“But we appeal to you, brothers and sisters, to respect those who labor among you…” I Thessalonians 5:12
Years ago a homeless woman stayed for several months somewhere near our church. Her name is Rosemary. We would see her periodically as she would slip in to freshen up in one of our restrooms. She was a private person, especially because she didn’t know if she was welcome. When any of us saw her, we would speak and greet her by name. One day, not long before she left, she stopped and spoke with one of our church staff in a rare conversation. She just wanted to say “Thank you” – thank you for speaking kindly, and especially for “calling me by my name.”
Respect is to relate with others with thoughtfulness and with regard for their feelings. Respect is to treat them with dignity and consideration. We stand side by side as sisters and brothers together. As peers. No one better than anyone else. Respect. Mutual respect.
Racism, sexism, elitism of any kind has its foundation in an absence of respect. The world can have a way of diminishing those who are perceived as different. They are put down – sometimes demonized – and given slang nicknames to depersonalize them. This lack of respect, this dehumanizing, usually springs from insecurity. If I am not grounded in who I am, then I feel anxious and insecure. If I don’t feel worthy, however subconsciously, I may be tempted to diminish you. I lash out to make you lesser – so I don’t feel so badly about myself.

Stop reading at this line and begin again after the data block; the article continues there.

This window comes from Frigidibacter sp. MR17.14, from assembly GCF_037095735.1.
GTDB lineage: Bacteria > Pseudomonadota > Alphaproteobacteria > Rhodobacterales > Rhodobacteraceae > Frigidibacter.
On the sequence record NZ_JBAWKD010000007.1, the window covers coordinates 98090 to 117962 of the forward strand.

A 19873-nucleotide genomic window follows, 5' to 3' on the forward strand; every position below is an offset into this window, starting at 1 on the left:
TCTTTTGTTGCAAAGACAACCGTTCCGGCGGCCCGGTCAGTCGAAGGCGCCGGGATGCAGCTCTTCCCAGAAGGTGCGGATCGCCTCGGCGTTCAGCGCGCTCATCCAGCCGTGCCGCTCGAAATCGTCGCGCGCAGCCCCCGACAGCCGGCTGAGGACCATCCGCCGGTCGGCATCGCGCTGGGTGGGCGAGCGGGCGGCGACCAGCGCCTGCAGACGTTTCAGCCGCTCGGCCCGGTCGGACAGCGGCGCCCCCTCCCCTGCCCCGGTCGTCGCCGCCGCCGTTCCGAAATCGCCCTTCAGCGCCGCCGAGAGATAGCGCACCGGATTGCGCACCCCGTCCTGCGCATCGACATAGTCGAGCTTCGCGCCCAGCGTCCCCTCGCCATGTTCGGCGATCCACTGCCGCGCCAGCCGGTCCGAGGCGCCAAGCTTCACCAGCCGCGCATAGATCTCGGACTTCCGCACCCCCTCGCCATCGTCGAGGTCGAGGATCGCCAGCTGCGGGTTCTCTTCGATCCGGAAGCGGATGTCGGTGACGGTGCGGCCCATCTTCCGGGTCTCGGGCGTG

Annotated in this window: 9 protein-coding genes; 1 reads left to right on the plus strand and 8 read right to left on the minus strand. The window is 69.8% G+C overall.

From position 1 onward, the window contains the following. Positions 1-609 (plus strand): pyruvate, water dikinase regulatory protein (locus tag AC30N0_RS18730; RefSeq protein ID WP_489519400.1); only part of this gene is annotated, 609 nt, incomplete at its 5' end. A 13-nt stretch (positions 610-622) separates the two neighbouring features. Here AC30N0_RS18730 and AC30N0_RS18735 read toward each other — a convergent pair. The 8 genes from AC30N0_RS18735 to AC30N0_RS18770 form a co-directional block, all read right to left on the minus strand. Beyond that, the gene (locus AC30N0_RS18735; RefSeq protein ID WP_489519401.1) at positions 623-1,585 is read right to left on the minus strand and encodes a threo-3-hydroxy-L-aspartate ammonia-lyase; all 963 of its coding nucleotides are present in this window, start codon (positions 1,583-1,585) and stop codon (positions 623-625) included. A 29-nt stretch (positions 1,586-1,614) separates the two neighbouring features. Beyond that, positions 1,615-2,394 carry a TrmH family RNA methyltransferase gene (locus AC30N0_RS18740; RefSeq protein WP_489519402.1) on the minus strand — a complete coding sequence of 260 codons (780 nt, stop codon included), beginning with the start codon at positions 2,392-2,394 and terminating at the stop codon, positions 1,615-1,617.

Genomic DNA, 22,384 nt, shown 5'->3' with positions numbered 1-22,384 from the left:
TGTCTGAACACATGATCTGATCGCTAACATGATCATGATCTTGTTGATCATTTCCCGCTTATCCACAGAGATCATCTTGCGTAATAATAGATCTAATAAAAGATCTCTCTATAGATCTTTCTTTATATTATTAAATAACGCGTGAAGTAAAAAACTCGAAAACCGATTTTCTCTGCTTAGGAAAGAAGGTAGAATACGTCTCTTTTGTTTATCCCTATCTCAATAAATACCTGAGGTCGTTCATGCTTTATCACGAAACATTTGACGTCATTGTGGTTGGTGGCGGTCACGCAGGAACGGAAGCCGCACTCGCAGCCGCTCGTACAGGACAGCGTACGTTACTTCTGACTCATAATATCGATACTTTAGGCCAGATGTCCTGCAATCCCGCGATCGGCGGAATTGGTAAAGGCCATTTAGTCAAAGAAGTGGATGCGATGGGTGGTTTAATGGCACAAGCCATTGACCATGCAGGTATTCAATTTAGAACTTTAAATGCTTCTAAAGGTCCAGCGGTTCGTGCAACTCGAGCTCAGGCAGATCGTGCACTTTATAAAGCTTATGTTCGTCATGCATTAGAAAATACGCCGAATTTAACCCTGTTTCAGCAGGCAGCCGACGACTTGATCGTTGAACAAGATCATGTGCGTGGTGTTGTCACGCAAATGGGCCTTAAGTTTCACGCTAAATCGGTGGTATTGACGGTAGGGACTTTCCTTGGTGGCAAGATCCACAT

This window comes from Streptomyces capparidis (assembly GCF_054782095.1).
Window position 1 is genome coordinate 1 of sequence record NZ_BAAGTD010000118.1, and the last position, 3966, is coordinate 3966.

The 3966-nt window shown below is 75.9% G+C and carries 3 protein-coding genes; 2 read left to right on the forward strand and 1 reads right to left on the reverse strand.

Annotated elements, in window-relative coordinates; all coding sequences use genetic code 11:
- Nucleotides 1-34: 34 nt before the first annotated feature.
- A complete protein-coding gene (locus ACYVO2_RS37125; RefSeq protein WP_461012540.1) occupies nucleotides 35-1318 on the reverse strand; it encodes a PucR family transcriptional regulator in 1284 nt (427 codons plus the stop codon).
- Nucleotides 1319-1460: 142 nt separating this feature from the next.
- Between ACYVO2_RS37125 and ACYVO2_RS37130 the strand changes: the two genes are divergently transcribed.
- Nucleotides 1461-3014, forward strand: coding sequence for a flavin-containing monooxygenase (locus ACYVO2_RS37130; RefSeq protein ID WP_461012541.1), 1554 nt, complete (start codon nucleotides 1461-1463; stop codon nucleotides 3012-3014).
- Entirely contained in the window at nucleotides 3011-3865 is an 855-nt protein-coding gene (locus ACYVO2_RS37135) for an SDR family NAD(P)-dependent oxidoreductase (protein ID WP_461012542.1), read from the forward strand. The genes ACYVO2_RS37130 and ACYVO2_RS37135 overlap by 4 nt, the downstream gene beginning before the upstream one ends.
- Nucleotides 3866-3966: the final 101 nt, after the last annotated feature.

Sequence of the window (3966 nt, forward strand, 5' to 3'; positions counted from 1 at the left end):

The natural outcome of this lack of respect is to be polarized and adversarial. It is as though, If I am right, then you have to be wrong. This competitiveness and rigidity aborts any meaningful conversation. There is no mutual search for the truth. Disrespect does not allow either of us to see the value and validity of the other’s perspective, thus cheating us both from being enriched.
I can respect others and disagree with their views at the same time. If we find ourselves in genuine conversation instead of polarized as adversaries, we may gain value and insight from perspectives with which we do not ultimately agree. We all may be enriched by having moved out of our rigid, narrow worlds and viewing life from other vantages.
We need one another. None of us has a corner on the truth. True communication requires an openness to hear, which takes respect.
Respect for all. For all of God’s children. Respect for all as God’s children.
Prayer: O Lord, may respect be shown in our spirit and in our manner. In Christ name. Amen.